I welcome your comments and your advice.


Wednesday, July 6, 2011

Are you a Savvy Auntie?

I mentioned the Savvy Auntie website last week. Making a visit there, I discovered that they have declared July 24 Auntie's Day. So, if you've got devoted nieces and nephews, maybe you want to drop a hint that they should plan some kind of Mother's Day-like celebration.

There's even a Savvy Auntie book by Melanie Notkin, which tells you how to be the best possible aunt--or great aunt or godmother or person who loves a child you didn't give birth to.

For those of us missing the children we haven't had, aunthood may be one way to fill that emptiness.

On a recent trip to California for my niece Susie's 24th birthday party, I found myself absolutely enchanted by her. Between my brother and me, she's the only biological offspring, although my brother adopted William, his wife's son from her first marriage. He feels like ours, too. I often forget that he doesn't share our genes. When he tells me he loves me or comes to me for advice, I feel all squishy inside.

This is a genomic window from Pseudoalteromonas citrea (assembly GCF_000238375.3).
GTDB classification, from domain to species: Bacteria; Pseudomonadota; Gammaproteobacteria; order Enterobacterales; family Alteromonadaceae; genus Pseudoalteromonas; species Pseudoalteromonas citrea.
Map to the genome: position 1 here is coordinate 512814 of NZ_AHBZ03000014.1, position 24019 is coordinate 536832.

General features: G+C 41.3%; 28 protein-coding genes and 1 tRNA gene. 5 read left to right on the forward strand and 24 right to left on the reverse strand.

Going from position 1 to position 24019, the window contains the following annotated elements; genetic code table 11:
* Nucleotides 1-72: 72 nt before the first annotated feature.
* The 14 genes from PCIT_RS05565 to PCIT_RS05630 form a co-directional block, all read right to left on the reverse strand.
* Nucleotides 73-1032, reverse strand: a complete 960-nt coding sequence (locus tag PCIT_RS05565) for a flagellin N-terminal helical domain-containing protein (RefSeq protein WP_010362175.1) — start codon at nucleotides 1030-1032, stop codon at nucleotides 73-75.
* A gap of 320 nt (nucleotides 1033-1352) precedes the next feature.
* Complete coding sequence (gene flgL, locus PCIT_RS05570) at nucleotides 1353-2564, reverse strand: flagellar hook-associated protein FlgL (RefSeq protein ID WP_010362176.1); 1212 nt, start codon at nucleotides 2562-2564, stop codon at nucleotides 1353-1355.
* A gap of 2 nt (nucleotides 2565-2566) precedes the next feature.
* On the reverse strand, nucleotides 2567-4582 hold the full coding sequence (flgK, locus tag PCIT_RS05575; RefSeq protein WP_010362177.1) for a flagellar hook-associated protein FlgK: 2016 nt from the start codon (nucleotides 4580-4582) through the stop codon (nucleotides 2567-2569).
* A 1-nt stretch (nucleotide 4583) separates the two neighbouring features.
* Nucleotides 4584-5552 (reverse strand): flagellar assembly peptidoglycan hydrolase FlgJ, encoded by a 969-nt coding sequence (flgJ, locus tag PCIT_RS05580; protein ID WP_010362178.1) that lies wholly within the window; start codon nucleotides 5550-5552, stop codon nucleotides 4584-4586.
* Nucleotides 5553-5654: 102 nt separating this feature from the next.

My niece has my name, and she looks so much like my mother it's spooky (and wonderful). We're both left-handed and have a lot of other things in common besides her father and curmudgeonly grandfather.

Because we live in different states, I don't see my niece and nephew that much, but I love being Aunt Sue. I wish there were dozens of young people calling me that.

Meanwhile, on the long drive home to Oregon, I got to thinking about how cool it would be if I had had a daughter, too. My brother and I both got married for the second time in 1985. We were both in our 30s, plenty young enough to conceive. My daughter would be about Susie's age. They could have been friends, hung out together, shared confidences and clothing tips. I would have been so proud of both of them.

Sigh. These are the kinds of things that many women take for granted, not knowing how lucky they are. I'm not going to give birth. My stepdaughter is almost 20 years older than my niece, so they're not likely to become friends.

That's the way it goes in this world of multiple marriages, some of which do not produce children. I wish I had kids, but I'm glad I'm an aunt.

How about you? Are you an aunt? Are you enjoying it? Might you put some of your mothering energy into spoiling a niece or nephew? I look forward to your comments.